I know you think I am being redundant here, but I love this trade. James Farris is a good pitcher who has solid average stuff with good movement and command. He will probably have some success as a middle reliever, perhaps more, if he gets the opportunity. That opportunity should be easier for him in Colorado.
In exchange, the Cubs received former top SP prospect Eddie Butler, who has battled injury and then had a disastrous 2016, but only on the surface. More on that later.
Additionally, the Cubs are sending their top international bonus slot (28th) to the Rockies in exchange for the 74th spot. The Cubs lose $255K from their international signing pool.
I did see Butler throw here in AZ last spring and I was wowed by his raw stuff. He was throwing 96-97 mph and touching 98 on occasion. He showed a good change-up, potentially a second plus pitch, and a very hard slider (high 80s/low 90s) that should grade out as at least average but perhaps a lot more considering it’s sheer velocity if he can just harness the pitch.
Butler was once a well-regarded prospect after being picked in the sandwich round (1st round supplemental) in the 2012 draft. Even with that lofty draft status, Butler still outperformed expectations and became a top 50 prospect in all of baseball entering the 2015 season, but that is about when those troubles began.
Aside from injury, Butler has had significant command issues. And if this is starting to sound a bit like a Jake Arrieta-like role of the dice, then I would say you aren’t too far off.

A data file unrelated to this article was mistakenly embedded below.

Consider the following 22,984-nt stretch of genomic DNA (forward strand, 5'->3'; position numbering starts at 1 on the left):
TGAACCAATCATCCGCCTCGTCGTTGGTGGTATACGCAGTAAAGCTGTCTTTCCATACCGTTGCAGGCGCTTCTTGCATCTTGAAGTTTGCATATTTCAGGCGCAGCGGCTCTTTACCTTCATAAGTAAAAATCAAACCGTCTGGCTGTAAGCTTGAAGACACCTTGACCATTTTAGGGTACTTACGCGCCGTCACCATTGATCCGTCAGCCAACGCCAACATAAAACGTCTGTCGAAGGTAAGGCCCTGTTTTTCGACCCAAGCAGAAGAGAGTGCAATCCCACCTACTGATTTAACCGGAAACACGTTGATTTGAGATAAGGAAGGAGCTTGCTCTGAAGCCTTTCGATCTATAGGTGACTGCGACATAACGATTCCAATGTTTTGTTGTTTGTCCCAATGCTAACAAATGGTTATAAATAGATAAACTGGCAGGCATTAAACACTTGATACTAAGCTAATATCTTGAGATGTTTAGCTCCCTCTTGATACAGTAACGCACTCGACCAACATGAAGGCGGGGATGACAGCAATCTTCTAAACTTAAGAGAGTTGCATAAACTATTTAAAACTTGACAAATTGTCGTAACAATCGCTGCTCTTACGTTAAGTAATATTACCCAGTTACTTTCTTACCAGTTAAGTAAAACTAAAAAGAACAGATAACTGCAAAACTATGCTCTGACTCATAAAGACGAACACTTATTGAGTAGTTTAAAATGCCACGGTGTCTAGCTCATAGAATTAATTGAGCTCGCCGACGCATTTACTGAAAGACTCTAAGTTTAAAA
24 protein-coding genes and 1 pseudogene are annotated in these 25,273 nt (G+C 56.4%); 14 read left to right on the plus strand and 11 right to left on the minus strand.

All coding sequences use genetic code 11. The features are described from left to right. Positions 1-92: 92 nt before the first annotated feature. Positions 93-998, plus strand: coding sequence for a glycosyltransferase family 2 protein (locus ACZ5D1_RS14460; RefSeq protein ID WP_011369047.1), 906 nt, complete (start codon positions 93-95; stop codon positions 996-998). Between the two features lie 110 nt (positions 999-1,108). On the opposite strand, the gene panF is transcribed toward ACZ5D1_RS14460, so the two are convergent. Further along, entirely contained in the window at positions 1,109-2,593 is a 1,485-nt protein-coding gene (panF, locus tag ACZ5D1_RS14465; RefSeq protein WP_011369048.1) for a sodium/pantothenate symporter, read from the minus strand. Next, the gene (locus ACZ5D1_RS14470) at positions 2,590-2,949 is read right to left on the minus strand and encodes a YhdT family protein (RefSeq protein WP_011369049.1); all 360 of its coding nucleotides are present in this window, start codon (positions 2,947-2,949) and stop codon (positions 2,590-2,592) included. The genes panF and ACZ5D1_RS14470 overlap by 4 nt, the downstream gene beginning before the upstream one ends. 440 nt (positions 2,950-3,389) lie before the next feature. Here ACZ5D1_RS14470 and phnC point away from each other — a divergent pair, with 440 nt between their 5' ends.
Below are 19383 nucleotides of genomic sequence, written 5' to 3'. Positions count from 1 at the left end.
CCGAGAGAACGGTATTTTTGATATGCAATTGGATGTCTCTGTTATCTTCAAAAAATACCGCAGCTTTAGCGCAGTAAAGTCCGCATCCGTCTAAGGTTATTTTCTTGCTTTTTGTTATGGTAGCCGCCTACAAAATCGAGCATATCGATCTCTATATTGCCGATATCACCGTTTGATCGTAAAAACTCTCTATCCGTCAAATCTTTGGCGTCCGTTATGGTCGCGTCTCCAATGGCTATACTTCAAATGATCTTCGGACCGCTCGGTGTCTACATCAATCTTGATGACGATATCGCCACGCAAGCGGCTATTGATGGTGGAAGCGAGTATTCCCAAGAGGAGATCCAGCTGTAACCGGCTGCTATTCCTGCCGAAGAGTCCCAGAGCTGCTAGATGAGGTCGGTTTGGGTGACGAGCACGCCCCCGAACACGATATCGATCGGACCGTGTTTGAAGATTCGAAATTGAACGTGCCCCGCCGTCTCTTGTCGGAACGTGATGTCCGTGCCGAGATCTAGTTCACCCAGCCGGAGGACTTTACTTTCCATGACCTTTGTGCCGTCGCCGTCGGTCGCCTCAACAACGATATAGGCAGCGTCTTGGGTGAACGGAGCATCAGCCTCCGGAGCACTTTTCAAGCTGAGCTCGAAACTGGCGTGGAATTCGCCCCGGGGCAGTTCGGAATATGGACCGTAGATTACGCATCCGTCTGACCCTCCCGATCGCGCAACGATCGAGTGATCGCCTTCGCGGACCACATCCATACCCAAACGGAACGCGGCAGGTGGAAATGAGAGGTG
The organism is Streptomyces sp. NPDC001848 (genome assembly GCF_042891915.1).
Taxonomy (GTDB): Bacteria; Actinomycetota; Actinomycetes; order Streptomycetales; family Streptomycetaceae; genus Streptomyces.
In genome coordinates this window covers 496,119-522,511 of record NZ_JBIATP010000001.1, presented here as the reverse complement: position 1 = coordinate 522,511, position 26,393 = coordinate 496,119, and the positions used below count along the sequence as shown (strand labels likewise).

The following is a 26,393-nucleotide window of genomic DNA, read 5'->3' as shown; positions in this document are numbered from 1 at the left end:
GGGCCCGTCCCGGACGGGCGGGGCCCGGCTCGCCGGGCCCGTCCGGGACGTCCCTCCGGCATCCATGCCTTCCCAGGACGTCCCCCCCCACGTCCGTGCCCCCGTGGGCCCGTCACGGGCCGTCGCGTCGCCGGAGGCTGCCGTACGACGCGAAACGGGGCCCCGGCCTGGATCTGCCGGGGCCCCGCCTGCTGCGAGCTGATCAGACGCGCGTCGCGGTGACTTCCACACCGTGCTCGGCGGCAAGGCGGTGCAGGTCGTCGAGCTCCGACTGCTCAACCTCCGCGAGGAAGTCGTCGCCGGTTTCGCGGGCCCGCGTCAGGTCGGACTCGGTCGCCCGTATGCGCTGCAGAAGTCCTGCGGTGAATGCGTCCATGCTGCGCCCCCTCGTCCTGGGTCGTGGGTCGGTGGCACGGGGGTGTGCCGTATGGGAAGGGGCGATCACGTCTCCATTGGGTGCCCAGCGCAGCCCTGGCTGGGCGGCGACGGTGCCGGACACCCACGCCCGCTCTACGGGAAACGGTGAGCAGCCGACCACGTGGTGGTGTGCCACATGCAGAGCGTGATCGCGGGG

Butler did improve his control during his partial season in the big leagues in 2016, lowering his BB/9 IP ratio to just 2.95. But he did have quite a bit of what may have just been bad luck. His strand rate was a very low 58%. suggesting he was unlucky with men on base. And the BABIP against was a whopping .354, which suggests he was unlucky with balls put in play. Of course, that is just a rough guide and it may not always be due to bad luck, especially with regard to his high BABIP. That could also be caused by things like a lack of movement, a delivery that is too easy for hitters to pick up, or just poor command and leaving the ball out over the plate — especially if he was falling behind on counts. His high HR/Flyball ratio of 20.3% was also exceptionally unlikely and it may have had something to do with pitching in Colorado — but again, it could have had something to do with the quality of contact. The sizable gap between his ERA (7.17) and his xFIP (4.47) suggest there is significant room for improvement with nothing more than a little good fortune.
Of course, the Cubs would like him to be even better than that. There is no doubt Butler is going to need some work and perhaps some tweaking from Chris Bosio to get the most out of his significant raw talent — though it just be a case of just getting healthy and giving him some time to find it himself. He also has one option left so he does not need to even play in Chicago this year. Butler is still just 25 years old and the Cubs already have 6 solid starters, so there is no need to rush him. He can work on some of those nuances that might get him past some of the issues that have dragged his performance down. For now, he may just serve as AAA depth but the hope is that he can be a potential replacement in the rotation next year, when the Cubs will likely lose John Lackey and, of course, Jake Arrieta.
The Cubs gave up James Farris, who turned himself into a solid relief prospect. Farris pitches in the low 90s that has good movement. He compliments that with a solid slider and above average command. He projects more as a middle reliever but perhaps more given his good control and demonstrated ability to pitch in high leverage situations.
The Cubs DFA’d Dylan Floro to make room for Butler.
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